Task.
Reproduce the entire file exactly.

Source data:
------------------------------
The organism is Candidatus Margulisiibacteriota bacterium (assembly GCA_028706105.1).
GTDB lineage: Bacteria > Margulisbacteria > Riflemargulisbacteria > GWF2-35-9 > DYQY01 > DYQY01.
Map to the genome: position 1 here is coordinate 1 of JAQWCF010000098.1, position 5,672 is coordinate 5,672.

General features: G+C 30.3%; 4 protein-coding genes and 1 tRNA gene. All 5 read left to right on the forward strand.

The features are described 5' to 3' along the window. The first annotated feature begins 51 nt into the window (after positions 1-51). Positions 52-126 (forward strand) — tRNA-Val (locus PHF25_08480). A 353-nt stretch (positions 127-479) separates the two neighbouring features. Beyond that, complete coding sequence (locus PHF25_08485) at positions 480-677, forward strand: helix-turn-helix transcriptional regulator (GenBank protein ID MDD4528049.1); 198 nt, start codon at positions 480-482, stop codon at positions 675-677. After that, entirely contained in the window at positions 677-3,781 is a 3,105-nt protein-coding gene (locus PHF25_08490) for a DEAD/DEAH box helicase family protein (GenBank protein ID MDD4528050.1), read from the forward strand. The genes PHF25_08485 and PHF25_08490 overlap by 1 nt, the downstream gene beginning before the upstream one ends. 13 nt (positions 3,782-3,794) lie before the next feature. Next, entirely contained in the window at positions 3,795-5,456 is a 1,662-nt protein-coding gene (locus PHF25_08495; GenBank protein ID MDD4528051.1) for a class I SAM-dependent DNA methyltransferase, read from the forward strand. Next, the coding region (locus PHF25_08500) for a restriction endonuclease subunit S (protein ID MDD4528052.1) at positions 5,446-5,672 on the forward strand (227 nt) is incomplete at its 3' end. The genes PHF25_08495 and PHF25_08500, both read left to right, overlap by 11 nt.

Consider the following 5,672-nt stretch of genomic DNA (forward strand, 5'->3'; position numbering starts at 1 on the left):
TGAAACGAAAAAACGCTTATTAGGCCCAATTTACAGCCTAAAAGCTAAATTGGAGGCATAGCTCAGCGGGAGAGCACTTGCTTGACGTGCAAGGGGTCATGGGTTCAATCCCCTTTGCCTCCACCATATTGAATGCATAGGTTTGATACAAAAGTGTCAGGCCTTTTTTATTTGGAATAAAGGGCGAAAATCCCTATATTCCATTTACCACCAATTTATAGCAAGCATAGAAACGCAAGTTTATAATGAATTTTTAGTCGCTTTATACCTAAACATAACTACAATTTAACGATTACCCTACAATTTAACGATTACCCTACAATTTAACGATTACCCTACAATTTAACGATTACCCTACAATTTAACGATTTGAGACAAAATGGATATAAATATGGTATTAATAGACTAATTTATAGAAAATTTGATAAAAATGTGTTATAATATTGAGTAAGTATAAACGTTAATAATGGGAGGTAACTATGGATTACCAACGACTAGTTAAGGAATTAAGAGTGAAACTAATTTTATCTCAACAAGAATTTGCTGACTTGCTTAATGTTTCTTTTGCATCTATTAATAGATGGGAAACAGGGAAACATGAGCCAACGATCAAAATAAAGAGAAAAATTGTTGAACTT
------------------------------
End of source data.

The organism is Candidatus Margulisiibacteriota bacterium (assembly GCA_028706105.1).
GTDB lineage: Bacteria > Margulisbacteria > Riflemargulisbacteria > GWF2-35-9 > DYQY01 > DYQY01.
Map to the genome: position 1 here is coordinate 1 of JAQWCF010000098.1, position 5,672 is coordinate 5,672.

General features: G+C 30.3%; 4 protein-coding genes and 1 tRNA gene. All 5 read left to right on the forward strand.

The features are described 5' to 3' along the window. The first annotated feature begins 51 nt into the window (after positions 1-51). Positions 52-126 (forward strand) — tRNA-Val (locus PHF25_08480). A 353-nt stretch (positions 127-479) separates the two neighbouring features. Beyond that, complete coding sequence (locus PHF25_08485) at positions 480-677, forward strand: helix-turn-helix transcriptional regulator (GenBank protein ID MDD4528049.1); 198 nt, start codon at positions 480-482, stop codon at positions 675-677. After that, entirely contained in the window at positions 677-3,781 is a 3,105-nt protein-coding gene (locus PHF25_08490) for a DEAD/DEAH box helicase family protein (GenBank protein ID MDD4528050.1), read from the forward strand. The genes PHF25_08485 and PHF25_08490 overlap by 1 nt, the downstream gene beginning before the upstream one ends. 13 nt (positions 3,782-3,794) lie before the next feature. Next, entirely contained in the window at positions 3,795-5,456 is a 1,662-nt protein-coding gene (locus PHF25_08495; GenBank protein ID MDD4528051.1) for a class I SAM-dependent DNA methyltransferase, read from the forward strand. Next, the coding region (locus PHF25_08500) for a restriction endonuclease subunit S (protein ID MDD4528052.1) at positions 5,446-5,672 on the forward strand (227 nt) is incomplete at its 3' end. The genes PHF25_08495 and PHF25_08500, both read left to right, overlap by 11 nt.

Consider the following 5,672-nt stretch of genomic DNA (forward strand, 5'->3'; position numbering starts at 1 on the left):
TGAAACGAAAAAACGCTTATTAGGCCCAATTTACAGCCTAAAAGCTAAATTGGAGGCATAGCTCAGCGGGAGAGCACTTGCTTGACGTGCAAGGGGTCATGGGTTCAATCCCCTTTGCCTCCACCATATTGAATGCATAGGTTTGATACAAAAGTGTCAGGCCTTTTTTATTTGGAATAAAGGGCGAAAATCCCTATATTCCATTTACCACCAATTTATAGCAAGCATAGAAACGCAAGTTTATAATGAATTTTTAGTCGCTTTATACCTAAACATAACTACAATTTAACGATTACCCTACAATTTAACGATTACCCTACAATTTAACGATTACCCTACAATTTAACGATTACCCTACAATTTAACGATTTGAGACAAAATGGATATAAATATGGTATTAATAGACTAATTTATAGAAAATTTGATAAAAATGTGTTATAATATTGAGTAAGTATAAACGTTAATAATGGGAGGTAACTATGGATTACCAACGACTAGTTAAGGAATTAAGAGTGAAACTAATTTTATCTCAACAAGAATTTGCTGACTTGCTTAATGTTTCTTTTGCATCTATTAATAGATGGGAAACAGGGAAACATGAGCCAACGATCAAAATAAAGAGAAAAATTGTTGAACTT